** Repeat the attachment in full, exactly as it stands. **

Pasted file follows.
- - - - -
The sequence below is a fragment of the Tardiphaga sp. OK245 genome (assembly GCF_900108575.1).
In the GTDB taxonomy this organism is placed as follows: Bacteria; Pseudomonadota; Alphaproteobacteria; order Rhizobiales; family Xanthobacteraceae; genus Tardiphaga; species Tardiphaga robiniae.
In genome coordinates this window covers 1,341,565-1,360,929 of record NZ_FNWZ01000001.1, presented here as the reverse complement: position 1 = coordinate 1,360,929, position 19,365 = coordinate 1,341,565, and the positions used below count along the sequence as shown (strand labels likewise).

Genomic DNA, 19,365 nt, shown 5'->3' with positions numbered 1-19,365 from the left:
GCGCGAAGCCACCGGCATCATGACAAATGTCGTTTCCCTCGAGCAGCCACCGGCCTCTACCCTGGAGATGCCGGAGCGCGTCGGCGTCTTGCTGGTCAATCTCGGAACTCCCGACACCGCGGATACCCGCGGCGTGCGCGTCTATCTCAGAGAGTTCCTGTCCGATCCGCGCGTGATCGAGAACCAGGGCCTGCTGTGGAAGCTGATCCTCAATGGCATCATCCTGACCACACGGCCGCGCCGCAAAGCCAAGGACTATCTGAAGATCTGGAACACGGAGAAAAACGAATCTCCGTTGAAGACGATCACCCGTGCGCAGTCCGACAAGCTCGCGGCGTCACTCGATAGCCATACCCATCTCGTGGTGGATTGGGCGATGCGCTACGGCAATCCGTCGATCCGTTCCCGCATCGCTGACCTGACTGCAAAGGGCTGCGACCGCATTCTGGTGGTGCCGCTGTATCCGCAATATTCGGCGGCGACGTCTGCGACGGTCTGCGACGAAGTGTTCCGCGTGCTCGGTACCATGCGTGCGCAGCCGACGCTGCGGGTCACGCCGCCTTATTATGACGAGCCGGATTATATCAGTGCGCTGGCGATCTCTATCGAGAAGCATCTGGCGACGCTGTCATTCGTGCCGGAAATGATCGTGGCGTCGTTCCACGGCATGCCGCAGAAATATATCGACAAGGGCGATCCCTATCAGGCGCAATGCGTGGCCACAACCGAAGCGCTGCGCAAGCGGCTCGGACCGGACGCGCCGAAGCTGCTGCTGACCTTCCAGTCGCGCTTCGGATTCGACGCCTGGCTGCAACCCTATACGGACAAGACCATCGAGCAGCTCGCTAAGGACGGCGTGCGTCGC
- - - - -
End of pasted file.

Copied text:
The sequence below is a fragment of the Tardiphaga sp. OK245 genome (assembly GCF_900108575.1).
In the GTDB taxonomy this organism is placed as follows: Bacteria; Pseudomonadota; Alphaproteobacteria; order Rhizobiales; family Xanthobacteraceae; genus Tardiphaga; species Tardiphaga robiniae.
In genome coordinates this window covers 1,341,565-1,360,929 of record NZ_FNWZ01000001.1, presented here as the reverse complement: position 1 = coordinate 1,360,929, position 19,365 = coordinate 1,341,565, and the positions used below count along the sequence as shown (strand labels likewise).

Genomic DNA, 19,365 nt, shown 5'->3' with positions numbered 1-19,365 from the left:
GCGCGAAGCCACCGGCATCATGACAAATGTCGTTTCCCTCGAGCAGCCACCGGCCTCTACCCTGGAGATGCCGGAGCGCGTCGGCGTCTTGCTGGTCAATCTCGGAACTCCCGACACCGCGGATACCCGCGGCGTGCGCGTCTATCTCAGAGAGTTCCTGTCCGATCCGCGCGTGATCGAGAACCAGGGCCTGCTGTGGAAGCTGATCCTCAATGGCATCATCCTGACCACACGGCCGCGCCGCAAAGCCAAGGACTATCTGAAGATCTGGAACACGGAGAAAAACGAATCTCCGTTGAAGACGATCACCCGTGCGCAGTCCGACAAGCTCGCGGCGTCACTCGATAGCCATACCCATCTCGTGGTGGATTGGGCGATGCGCTACGGCAATCCGTCGATCCGTTCCCGCATCGCTGACCTGACTGCAAAGGGCTGCGACCGCATTCTGGTGGTGCCGCTGTATCCGCAATATTCGGCGGCGACGTCTGCGACGGTCTGCGACGAAGTGTTCCGCGTGCTCGGTACCATGCGTGCGCAGCCGACGCTGCGGGTCACGCCGCCTTATTATGACGAGCCGGATTATATCAGTGCGCTGGCGATCTCTATCGAGAAGCATCTGGCGACGCTGTCATTCGTGCCGGAAATGATCGTGGCGTCGTTCCACGGCATGCCGCAGAAATATATCGACAAGGGCGATCCCTATCAGGCGCAATGCGTGGCCACAACCGAAGCGCTGCGCAAGCGGCTCGGACCGGACGCGCCGAAGCTGCTGCTGACCTTCCAGTCGCGCTTCGGATTCGACGCCTGGCTGCAACCCTATACGGACAAGACCATCGAGCAGCTCGCTAAGGACGGCGTGCGTCGC